HARARE – Sakunda Holdings (Sakunda)’s diesel-fired Dema plant is part of a raft of projects – totalling 850 megawatts (MW) – anticipated by the company countrywide, it has been learnt.
The development not only comes as the Zimbabwean firm has morphed into a fully-integrated energy supplier, but has grown to be the biggest fuel trader with stocks in excess of 200 million litres.
While Sakunda has taken some flak over its developmental costs and power pricing to the Zimbabwe Power Company (ZPC) – believed to $194 million, and 18,06 cents per kilometre hour (kWh) – it has emerged that the 200 MW project will be delivered at $83 million and its approved tariff is )$0,15 kWh.
“The total energy to be supplied from Dema is 536 (gigawatts per hour)… Savings will actually be achieved… as part of the power cost is internalised to the Zimbabwean economy as opposed to importing from any of the external sources as all the benefit is accrued in the generating countries..,” read a position paper in response to the distortions around its southern Harare project, adding the $194 million construction and $0,18/kWh rates were actually attributable to the previous bidder APR Holdings’ projections.
Crucially, the independent report says the Zimbabwe Electricity Transmission and Distribution Company (ZETDC) does not have to prepay for any power from the project and all electricity has a 45-day post-pay period, and whereas imported power is pre-paid.
“The power from the Dema project is fed directly into the grid. This is opposed to imported power that generally results in 15 percent losses in power due to transmission losses. This means that if the effective losses from imported power are factored in, the power from Eskom would cost more than $0,0155/kWh,” it said.
With the emergency fossil fuels plant being undertaken in conjunction with Aggreko Plc – a $17 billion and Scotland-based temporary-power behemoth – experts say its electricity output and pricing is also lower than the ZPC’s other projects such as solar plants at $0,18/kWh.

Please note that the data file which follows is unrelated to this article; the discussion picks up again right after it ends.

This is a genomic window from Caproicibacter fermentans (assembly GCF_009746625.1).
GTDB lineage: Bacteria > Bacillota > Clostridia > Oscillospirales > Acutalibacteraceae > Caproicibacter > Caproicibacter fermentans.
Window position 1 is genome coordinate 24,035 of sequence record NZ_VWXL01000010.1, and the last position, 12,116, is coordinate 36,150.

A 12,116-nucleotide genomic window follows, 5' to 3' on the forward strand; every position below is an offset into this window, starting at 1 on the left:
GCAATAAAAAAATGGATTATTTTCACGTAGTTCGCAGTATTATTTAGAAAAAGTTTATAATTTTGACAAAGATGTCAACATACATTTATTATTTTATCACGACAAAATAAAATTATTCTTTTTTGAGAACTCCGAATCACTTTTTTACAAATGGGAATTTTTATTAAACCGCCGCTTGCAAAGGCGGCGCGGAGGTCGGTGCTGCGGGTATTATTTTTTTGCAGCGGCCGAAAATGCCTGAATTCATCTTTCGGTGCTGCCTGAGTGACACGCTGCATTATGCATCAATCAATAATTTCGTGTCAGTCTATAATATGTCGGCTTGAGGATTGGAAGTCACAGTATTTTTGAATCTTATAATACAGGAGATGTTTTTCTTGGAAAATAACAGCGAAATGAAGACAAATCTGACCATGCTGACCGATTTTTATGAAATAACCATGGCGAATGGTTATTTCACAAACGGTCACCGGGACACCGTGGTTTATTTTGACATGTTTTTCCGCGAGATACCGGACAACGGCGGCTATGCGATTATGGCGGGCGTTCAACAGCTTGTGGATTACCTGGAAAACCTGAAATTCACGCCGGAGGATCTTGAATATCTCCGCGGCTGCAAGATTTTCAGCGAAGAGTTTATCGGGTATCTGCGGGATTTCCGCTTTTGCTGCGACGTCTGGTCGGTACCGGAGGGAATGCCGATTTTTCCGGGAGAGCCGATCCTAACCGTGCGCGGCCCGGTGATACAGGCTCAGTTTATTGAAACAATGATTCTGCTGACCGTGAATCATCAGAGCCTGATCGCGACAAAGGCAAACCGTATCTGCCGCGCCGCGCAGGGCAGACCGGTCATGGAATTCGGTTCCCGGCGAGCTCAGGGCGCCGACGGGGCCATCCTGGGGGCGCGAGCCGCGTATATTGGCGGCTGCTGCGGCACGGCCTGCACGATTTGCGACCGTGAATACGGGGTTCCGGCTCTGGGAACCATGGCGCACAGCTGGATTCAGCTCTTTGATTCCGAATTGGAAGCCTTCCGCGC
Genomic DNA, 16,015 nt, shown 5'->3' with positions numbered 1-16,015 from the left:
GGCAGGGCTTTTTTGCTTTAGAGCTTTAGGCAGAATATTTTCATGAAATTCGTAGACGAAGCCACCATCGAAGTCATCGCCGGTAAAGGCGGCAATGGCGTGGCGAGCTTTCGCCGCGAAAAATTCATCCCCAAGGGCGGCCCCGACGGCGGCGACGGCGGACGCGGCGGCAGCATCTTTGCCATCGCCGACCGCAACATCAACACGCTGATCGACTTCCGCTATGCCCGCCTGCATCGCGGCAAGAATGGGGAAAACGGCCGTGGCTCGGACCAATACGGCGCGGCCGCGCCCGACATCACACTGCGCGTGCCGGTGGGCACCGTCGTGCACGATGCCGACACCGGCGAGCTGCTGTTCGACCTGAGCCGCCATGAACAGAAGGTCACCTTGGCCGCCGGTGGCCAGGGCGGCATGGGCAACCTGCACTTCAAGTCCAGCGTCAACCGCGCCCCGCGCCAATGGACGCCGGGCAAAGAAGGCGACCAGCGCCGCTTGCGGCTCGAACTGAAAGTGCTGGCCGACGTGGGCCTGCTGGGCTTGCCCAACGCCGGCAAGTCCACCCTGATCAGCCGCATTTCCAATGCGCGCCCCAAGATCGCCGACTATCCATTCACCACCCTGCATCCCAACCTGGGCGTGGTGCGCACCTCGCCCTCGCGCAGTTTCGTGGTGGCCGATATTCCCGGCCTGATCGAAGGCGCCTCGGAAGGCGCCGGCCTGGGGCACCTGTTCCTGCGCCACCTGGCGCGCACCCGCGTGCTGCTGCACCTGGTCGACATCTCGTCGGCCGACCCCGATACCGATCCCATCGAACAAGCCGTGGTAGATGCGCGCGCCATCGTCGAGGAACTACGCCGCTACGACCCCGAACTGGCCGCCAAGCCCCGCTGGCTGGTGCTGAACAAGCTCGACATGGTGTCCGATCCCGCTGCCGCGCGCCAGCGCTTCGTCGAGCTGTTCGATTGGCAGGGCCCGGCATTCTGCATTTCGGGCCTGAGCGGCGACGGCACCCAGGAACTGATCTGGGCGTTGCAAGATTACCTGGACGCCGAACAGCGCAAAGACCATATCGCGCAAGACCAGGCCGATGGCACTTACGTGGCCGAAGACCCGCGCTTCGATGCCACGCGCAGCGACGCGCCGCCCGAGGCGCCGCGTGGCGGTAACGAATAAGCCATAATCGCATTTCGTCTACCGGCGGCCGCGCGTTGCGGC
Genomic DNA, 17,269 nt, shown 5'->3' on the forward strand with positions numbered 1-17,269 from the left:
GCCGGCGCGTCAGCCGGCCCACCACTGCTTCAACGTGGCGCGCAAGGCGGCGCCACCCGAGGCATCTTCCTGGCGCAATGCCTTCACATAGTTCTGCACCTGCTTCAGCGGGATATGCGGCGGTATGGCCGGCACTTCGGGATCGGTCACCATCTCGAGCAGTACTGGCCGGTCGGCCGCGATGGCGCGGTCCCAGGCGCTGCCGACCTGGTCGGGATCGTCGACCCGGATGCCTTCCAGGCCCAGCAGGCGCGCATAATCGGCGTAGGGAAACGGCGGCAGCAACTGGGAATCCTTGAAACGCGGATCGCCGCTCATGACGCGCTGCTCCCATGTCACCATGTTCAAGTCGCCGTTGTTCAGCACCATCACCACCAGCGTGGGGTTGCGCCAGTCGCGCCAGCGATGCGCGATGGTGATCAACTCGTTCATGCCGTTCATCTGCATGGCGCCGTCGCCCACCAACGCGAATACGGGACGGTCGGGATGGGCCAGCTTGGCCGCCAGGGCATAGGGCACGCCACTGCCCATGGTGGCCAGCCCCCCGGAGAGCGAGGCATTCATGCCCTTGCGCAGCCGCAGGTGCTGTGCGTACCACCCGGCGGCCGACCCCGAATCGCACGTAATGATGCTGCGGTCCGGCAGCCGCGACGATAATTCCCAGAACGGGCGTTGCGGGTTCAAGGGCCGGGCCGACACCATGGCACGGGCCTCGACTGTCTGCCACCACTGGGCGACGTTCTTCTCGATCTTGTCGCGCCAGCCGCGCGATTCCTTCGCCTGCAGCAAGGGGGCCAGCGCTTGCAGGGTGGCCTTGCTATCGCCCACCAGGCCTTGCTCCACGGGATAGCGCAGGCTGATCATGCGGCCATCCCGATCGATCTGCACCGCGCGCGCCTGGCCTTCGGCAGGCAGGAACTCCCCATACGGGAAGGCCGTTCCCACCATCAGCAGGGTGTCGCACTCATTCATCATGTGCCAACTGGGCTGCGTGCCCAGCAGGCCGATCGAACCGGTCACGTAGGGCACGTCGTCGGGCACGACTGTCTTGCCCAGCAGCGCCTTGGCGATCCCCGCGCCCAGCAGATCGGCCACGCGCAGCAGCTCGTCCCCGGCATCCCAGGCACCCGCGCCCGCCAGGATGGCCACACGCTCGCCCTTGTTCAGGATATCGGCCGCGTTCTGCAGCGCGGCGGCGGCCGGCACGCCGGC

Earlier, the Zimbabwe Energy Regulatory Authority (Zera) had not reiterated that the power purchase agreement between Sakunda and Julian Chinembiri’s ZETDC was for 100 MW, but Kuda Tagwirei’s company was free to export power.
“The approved tariff will only apply… for the supply of 100 MW of power. Supply to selected customers or exports outside the agreement with ZETDC will be subject to agreed tariffs with the parties involved,” Gloria Magombo, the regulatory body’s chief executive, said in a June 3, 2016 letter.
As the position paper also states that the billable power from Dema will be $7 million – and not $16 million as widely speculated in other quarters – people familiar with the private-public sector partnership project say about 80 percent of the funds will be retained locally, and at a time Zesa Holdings had not invested anything into the venture.
At a time many of the ZPC’s current power generating assets such as Hwange were facing quite a number of problems – and where only four its units are operating – one of the major benefits of the emergency power plant was that its power could kick into the national grid within 30 minutes in the event of a total collapse of supply, experts say.
And should the need arise, Sakunda can also avail the other 100 MW it is permitted to export for the domestic market.
According to sources, the 850 MW of power would be delivered through a variety of sources such as solar and mini-hydro stations, and observers say Tagwirei’s Dema project not only added to his other initiatives to help government, but was a clear sign of confidence in the Zimbabwean economy.
Meanwhile, the company continues to encounter some challenges in its endeavour to deliver the project by end-June.
Even, though, its 85-strong contingent of heavy trucks laden with equipment and generators had been transferred to Harare, they are still stuck or unloaded pending the Zimbabwe Revenue Authority’s inspections.
This is despite assurances of help and government intervention by Cabinet secretary Misheck Sibanda late last month.